Castell Crugerydd

Has been described as a Certain Timber Castle (Motte), and also as a Certain Masonry Castle

There are earthwork remains

NameCastell Crugerydd
Alternative NamesCrug Eryr; Cruker; Llanfihancel Nant Melan; castrum Crukeri
Historic CountryRadnorshire
Modern AuthorityPowys
1974 AuthorityPowys
CommunityNew Radnor

Castell Crugerydd is a roughly square enclosure, 40m across, defined by a bank and ditch, 63m by 60m overall, has a 26m diameter, 4.5m high ditched mound set over its NW angle. (Coflein)

Motte and bailey. The motte is 26m diameter and 4.5m high with a flat summit 5m across. The bailey, which is 40m across, lies to the south-east and partly encloses the motte. There is an encircling ditch 5m wide and 1m deep with a bank 8m wide and 0.7m high internally. The entrance is across a causeway. Excavated 1936/37 when 13th century (?) pottery was recovered from the ditch of the motte. (Phillips, D W 1936;1938). Was known as Cruker's Castle to Giraldus Cambrensis when he stayed there in 1188. The site commands the Edw valley (Gregory, D, 1994, 63). Unusually small area with the mound at the NW end of the enclosure. (Cadw, 1985) (Clwyd Powys Archaeological Trust HER)

The monument comprises the remains of a motte and bailey castle, a military stronghold built during the medieval period. A motte and bailey castle comprises a large conical or pyramidal mound of soil or stone (the motte) surrounded by, or adjacent to, one or more embanked enclosures (the bailey). Both may be surrounded by wet or dry ditches and would have been further strengthened with palisades, revetments, and/or a tower on top of the motte. In this example, which stands on a spur at an altitude of 390m, with superb views NW towards the Wye valley, the bailey is unusually small. The bailey takes the form of a fairly regular circle, raised c.3m above the surrounding surface, from which it is separated by an earthen rampart with an average height of c.1m with a shallow ditch outside it. The motte, which is c.5-6m high, is surrounded by an even shallower ditch which connects with that surrounding the bailey

The site is first mentioned c.1188 by Giraldus Cambrensis when it was the seat of Maelgwyn, son of Cadwallon ap Madog of Powys, and is thought to have remained in Welsh hands through most of the Medieval period. (Scheduling Report)

Minor motte and bailey castle built on a commanding hill. Although still prominent on the landscape, the castle and surrounding earthworks appear to have been altered and damaged over the years, making it somewhat difficult to ascertain the site's original form. The castle's present form consists of a D-shaped bailey platform rising above a surrounding ditch, adjoining a motte that is protected by its own ditch. The ditch and rampart are noticeably stronger on the eastern side of the castle, and a causeway (entrance?) to the south crosses the ditch-work there. Possibly had stone curtain wall. (Derived from Remfry and Salter)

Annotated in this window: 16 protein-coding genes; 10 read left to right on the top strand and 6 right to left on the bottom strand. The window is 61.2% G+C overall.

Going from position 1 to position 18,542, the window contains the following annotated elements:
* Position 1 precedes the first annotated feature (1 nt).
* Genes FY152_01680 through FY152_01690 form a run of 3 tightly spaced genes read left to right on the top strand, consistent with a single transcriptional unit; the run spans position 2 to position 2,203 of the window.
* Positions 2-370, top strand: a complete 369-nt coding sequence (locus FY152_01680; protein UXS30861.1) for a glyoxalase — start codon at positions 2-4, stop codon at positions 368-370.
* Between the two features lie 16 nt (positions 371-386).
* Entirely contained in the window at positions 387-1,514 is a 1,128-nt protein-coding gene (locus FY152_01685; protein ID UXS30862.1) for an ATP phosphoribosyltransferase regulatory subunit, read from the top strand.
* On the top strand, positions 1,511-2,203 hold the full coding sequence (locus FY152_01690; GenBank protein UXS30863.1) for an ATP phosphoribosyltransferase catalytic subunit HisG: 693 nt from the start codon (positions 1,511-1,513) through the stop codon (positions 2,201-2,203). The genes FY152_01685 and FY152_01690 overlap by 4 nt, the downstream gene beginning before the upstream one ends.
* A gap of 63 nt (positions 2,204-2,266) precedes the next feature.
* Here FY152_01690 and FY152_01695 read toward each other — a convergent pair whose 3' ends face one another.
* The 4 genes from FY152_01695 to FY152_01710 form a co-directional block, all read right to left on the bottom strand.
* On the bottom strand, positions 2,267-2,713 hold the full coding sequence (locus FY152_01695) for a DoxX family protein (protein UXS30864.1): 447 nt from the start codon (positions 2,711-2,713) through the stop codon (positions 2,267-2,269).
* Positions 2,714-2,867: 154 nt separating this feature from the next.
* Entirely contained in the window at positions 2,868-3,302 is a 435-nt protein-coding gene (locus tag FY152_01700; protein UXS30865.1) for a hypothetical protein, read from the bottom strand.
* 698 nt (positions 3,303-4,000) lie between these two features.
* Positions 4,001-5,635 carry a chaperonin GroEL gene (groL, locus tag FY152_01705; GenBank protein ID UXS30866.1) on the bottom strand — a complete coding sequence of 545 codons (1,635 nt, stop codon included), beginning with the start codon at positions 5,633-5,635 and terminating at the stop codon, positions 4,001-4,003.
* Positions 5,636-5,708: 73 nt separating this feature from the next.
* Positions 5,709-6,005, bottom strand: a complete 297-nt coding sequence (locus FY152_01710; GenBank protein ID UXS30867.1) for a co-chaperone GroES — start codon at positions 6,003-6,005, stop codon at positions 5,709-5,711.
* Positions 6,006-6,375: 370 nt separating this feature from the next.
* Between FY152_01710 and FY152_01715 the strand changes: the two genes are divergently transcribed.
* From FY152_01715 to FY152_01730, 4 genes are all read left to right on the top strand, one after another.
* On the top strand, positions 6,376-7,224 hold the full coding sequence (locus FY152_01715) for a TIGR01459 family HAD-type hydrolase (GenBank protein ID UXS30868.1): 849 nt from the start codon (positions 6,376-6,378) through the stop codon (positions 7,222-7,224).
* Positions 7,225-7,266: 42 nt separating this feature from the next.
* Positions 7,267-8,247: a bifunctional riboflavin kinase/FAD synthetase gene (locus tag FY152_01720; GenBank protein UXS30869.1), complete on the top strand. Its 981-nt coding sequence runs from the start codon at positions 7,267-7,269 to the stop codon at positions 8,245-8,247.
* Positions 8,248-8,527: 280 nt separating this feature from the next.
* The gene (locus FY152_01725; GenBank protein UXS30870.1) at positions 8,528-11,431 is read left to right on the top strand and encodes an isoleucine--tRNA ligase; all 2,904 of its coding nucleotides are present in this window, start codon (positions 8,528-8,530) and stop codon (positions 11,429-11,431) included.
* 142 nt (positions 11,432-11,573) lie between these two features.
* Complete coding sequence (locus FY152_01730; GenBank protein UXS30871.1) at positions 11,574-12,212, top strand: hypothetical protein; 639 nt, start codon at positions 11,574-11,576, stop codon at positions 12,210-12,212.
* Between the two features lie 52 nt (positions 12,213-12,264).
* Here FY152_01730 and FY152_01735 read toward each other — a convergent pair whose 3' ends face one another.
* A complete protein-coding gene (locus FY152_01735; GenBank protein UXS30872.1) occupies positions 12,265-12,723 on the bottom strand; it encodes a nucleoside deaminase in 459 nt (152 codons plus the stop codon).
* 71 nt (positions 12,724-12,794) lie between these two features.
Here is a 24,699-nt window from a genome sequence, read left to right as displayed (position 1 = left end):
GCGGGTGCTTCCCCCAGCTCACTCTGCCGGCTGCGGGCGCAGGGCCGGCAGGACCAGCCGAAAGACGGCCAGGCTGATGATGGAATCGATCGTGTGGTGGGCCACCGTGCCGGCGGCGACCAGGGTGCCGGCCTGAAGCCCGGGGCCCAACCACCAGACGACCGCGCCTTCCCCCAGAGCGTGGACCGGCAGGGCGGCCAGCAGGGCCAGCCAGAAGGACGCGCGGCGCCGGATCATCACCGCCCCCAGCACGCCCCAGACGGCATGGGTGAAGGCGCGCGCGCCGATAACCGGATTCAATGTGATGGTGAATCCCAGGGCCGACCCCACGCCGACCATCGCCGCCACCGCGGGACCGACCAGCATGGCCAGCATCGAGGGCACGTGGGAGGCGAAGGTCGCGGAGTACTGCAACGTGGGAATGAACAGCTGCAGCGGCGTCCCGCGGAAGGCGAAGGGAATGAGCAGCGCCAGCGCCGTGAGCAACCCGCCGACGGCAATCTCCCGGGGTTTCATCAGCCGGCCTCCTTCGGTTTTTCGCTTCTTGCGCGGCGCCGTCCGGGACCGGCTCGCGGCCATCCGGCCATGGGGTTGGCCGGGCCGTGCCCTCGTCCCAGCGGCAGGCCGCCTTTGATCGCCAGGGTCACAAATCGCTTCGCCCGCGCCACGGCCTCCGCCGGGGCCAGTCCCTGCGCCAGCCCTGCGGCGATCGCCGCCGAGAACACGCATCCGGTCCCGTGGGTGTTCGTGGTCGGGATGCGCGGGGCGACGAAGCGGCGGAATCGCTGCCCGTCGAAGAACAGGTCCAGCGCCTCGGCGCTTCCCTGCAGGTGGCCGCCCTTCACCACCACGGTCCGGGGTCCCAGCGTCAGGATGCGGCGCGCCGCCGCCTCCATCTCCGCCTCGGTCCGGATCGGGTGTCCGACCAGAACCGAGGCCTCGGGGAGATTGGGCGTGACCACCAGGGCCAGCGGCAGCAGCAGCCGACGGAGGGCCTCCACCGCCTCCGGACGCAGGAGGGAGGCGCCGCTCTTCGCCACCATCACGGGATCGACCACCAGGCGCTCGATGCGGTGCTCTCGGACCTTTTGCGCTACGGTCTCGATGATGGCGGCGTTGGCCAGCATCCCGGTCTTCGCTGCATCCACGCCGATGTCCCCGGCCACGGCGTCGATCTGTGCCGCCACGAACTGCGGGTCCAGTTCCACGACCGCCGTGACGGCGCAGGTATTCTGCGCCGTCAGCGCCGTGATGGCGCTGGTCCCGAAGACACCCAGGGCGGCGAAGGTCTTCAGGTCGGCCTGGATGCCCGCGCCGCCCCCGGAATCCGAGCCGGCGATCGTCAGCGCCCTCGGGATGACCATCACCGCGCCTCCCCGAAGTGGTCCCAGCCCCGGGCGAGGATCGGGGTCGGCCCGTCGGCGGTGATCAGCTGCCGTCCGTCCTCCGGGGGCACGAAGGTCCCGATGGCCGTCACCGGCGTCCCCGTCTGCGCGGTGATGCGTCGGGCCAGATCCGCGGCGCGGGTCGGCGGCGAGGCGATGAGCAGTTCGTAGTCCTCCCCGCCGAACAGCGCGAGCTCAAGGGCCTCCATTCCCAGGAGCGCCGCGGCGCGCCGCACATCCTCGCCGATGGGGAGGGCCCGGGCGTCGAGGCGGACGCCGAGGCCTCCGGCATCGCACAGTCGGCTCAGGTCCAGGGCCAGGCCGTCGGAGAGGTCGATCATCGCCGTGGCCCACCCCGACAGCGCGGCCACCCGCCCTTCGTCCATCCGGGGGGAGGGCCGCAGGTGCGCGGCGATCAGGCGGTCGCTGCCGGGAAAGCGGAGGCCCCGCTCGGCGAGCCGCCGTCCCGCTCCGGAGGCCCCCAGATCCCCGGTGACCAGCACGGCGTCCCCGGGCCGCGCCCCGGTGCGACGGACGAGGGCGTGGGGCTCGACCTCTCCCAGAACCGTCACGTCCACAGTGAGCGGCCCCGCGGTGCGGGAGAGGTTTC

Gatehouse Comments

This castle was probably built by Cadwallon ap Madog, d.1177 (Paul Remfry states he died on 22 Sept 1179), and was mentioned as a castle of his son Maelgwn in 1188 by Giraldus Cambrenis.

- Philip Davis

This site is a scheduled monument protected by law

Not Listed

The National Monument Record (Coflein) number(s)
County Historic Environment Record
OS Map Grid ReferenceSO157592
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  • Remfry, P., 2008, The Castles and History of Radnorshire (SCS Publishing)
  • Morgan, Gerald, 2008, Castles in Wales: A Handbook (Talybont: Y Lolfa Cyf.) p. 250 (listed)
  • Salter, Mike, 2001, The Castles of Mid Wales (Malvern) p. 56
  • Pettifer, Adrian, 2000, Welsh Castles, A Guide by Counties (Boydell Press) p. 181
  • Reid, Alan, 1998, Castles of Wales (John Jones Publishing) p. 50
  • Remfry, P., 1996, Castles of Radnorshire (Logaston Press) p. 107-9
  • Gregory, D., 1994, Radnorshire: A Historical Guide (Gwasg Carreg Gwalch, Iard yr Orsaf)
  • Higham, R. and Barker, P., 1992, Timber Castles (Batsford) p. 222-3
  • King, D.J.C., 1983, Castellarium Anglicanum (London: Kraus) Vol. 2 p. 409
  • Fry, P.S., 1980, Castles of the British Isles (David and Charles) p. 345
  • Renn, D.F., 1973 (2 edn.), Norman Castles of Britain (London: John Baker) p. 161
  • RCAHMW, 1913, An inventory of the Ancient Monuments of Radnorshire (HMSO) p. 91-3 no. 357 online copy


  • Hogg, A.H.A. and King, D.J.C., 1963, 'Early castles in Wales and the Marches: a preliminary list' Archaeologia Cambrensis Vol. 112 p. 77-124
  • Rees, W., 1960, ‘Crugerudd castle’ Archaeologia Cambrensis Vol. 108 p. 157-8
  • Brown, R, Allen, 1959, 'A List of Castles, 1154–1216' English Historical Review Vol. 74 p. 249-280 (Reprinted in Brown, R. Allen, 1989, Castles, conquest and charters: collected papers (Woodbridge: Boydell Press) p. 90-121) view online copy (subscription required)
  • Phillips, D.W., 1937, Report of the Congress of Archaeologists p. 26
  • Phillips, D.W., 1936, Report of the Congress of Archaeologists p. 29

Primary Sources